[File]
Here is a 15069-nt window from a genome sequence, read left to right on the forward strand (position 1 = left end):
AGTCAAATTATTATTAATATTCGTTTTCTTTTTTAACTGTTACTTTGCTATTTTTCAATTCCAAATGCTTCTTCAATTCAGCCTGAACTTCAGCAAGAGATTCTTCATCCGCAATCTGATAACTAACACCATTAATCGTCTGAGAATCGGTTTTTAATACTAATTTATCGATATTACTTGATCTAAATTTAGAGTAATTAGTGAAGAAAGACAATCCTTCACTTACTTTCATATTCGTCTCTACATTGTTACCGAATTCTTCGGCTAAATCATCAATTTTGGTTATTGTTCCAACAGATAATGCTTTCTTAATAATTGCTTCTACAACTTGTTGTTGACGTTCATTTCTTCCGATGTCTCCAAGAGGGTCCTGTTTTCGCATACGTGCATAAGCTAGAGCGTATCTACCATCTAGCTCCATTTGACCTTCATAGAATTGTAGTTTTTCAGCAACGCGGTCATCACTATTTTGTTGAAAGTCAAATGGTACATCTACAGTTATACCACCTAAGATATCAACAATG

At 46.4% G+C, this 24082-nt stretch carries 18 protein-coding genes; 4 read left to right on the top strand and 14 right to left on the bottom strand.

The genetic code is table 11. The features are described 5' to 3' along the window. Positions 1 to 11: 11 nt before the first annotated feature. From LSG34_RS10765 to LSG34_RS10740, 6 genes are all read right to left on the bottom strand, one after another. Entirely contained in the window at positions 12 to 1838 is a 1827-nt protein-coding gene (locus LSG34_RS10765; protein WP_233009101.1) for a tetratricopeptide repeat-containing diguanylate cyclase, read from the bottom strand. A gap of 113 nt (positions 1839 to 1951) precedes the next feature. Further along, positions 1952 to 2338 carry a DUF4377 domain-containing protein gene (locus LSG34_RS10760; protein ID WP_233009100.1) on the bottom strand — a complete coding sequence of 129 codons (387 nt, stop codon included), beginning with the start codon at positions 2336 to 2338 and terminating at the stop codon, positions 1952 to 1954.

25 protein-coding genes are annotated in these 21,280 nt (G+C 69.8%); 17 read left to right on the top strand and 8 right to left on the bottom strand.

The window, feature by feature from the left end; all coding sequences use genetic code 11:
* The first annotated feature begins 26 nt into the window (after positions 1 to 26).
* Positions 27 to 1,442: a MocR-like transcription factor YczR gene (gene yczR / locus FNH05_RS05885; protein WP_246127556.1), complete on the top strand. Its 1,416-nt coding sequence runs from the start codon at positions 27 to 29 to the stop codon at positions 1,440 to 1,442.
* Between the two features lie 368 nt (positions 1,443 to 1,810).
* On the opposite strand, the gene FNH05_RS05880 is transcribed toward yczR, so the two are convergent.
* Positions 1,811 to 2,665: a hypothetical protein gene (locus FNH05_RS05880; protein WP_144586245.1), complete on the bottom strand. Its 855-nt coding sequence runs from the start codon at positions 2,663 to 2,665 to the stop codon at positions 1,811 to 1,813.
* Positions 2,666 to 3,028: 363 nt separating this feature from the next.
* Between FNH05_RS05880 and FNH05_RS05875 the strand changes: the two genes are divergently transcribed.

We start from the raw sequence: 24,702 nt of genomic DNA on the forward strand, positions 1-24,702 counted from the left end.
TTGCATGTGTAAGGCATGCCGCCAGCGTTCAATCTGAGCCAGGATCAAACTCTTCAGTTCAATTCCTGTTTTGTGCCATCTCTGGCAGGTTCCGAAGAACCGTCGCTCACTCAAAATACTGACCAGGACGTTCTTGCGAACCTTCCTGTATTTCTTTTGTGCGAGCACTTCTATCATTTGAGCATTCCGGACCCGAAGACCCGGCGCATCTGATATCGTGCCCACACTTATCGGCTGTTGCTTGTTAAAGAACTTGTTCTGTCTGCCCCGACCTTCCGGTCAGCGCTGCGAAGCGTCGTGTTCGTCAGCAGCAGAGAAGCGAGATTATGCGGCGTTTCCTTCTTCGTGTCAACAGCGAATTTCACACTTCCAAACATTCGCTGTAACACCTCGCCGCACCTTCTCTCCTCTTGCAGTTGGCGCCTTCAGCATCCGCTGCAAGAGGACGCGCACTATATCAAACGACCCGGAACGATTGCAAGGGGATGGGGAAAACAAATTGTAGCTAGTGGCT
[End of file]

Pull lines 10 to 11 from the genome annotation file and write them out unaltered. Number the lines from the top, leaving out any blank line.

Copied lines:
* On the opposite strand, the gene FNH05_RS05880 is transcribed toward yczR, so the two are convergent.
* Positions 1,811 to 2,665: a hypothetical protein gene (locus FNH05_RS05880; protein WP_144586245.1), complete on the bottom strand. Its 855-nt coding sequence runs from the start codon at positions 2,663 to 2,665 to the stop codon at positions 1,811 to 1,813.